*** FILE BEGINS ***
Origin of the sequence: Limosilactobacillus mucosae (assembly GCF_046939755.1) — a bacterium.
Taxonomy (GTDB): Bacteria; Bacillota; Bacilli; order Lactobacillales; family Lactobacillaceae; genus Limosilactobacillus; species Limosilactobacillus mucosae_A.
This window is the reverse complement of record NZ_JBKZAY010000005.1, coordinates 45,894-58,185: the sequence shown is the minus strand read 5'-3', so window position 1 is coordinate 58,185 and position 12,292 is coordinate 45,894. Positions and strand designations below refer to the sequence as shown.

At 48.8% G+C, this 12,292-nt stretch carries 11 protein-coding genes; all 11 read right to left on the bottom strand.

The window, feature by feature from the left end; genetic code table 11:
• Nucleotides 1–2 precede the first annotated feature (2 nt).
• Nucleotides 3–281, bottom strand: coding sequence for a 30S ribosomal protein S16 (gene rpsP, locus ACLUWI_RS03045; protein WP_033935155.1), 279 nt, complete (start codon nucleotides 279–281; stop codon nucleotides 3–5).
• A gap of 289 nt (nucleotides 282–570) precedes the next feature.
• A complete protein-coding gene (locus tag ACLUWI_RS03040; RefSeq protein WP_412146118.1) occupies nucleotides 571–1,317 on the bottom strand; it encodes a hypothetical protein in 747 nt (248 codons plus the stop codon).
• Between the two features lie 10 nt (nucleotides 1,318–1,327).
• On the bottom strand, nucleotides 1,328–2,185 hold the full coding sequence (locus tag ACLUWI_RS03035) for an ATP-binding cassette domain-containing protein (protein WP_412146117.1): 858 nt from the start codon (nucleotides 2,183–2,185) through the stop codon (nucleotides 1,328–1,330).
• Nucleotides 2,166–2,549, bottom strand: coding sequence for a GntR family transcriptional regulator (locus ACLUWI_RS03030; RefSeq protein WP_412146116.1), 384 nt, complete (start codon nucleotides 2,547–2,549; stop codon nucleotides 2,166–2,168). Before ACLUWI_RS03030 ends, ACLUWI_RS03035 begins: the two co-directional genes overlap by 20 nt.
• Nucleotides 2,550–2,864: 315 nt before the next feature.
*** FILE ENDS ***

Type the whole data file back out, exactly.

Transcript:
Origin of the sequence: Limosilactobacillus mucosae (assembly GCF_046939755.1) — a bacterium.
Taxonomy (GTDB): Bacteria; Bacillota; Bacilli; order Lactobacillales; family Lactobacillaceae; genus Limosilactobacillus; species Limosilactobacillus mucosae_A.
This window is the reverse complement of record NZ_JBKZAY010000005.1, coordinates 45,894-58,185: the sequence shown is the minus strand read 5'-3', so window position 1 is coordinate 58,185 and position 12,292 is coordinate 45,894. Positions and strand designations below refer to the sequence as shown.

At 48.8% G+C, this 12,292-nt stretch carries 11 protein-coding genes; all 11 read right to left on the bottom strand.

The window, feature by feature from the left end; genetic code table 11:
• Nucleotides 1–2 precede the first annotated feature (2 nt).
• Nucleotides 3–281, bottom strand: coding sequence for a 30S ribosomal protein S16 (gene rpsP, locus ACLUWI_RS03045; protein WP_033935155.1), 279 nt, complete (start codon nucleotides 279–281; stop codon nucleotides 3–5).
• A gap of 289 nt (nucleotides 282–570) precedes the next feature.
• A complete protein-coding gene (locus tag ACLUWI_RS03040; RefSeq protein WP_412146118.1) occupies nucleotides 571–1,317 on the bottom strand; it encodes a hypothetical protein in 747 nt (248 codons plus the stop codon).
• Between the two features lie 10 nt (nucleotides 1,318–1,327).
• On the bottom strand, nucleotides 1,328–2,185 hold the full coding sequence (locus tag ACLUWI_RS03035) for an ATP-binding cassette domain-containing protein (protein WP_412146117.1): 858 nt from the start codon (nucleotides 2,183–2,185) through the stop codon (nucleotides 1,328–1,330).
• Nucleotides 2,166–2,549, bottom strand: coding sequence for a GntR family transcriptional regulator (locus ACLUWI_RS03030; RefSeq protein WP_412146116.1), 384 nt, complete (start codon nucleotides 2,547–2,549; stop codon nucleotides 2,166–2,168). Before ACLUWI_RS03030 ends, ACLUWI_RS03035 begins: the two co-directional genes overlap by 20 nt.
• Nucleotides 2,550–2,864: 315 nt before the next feature.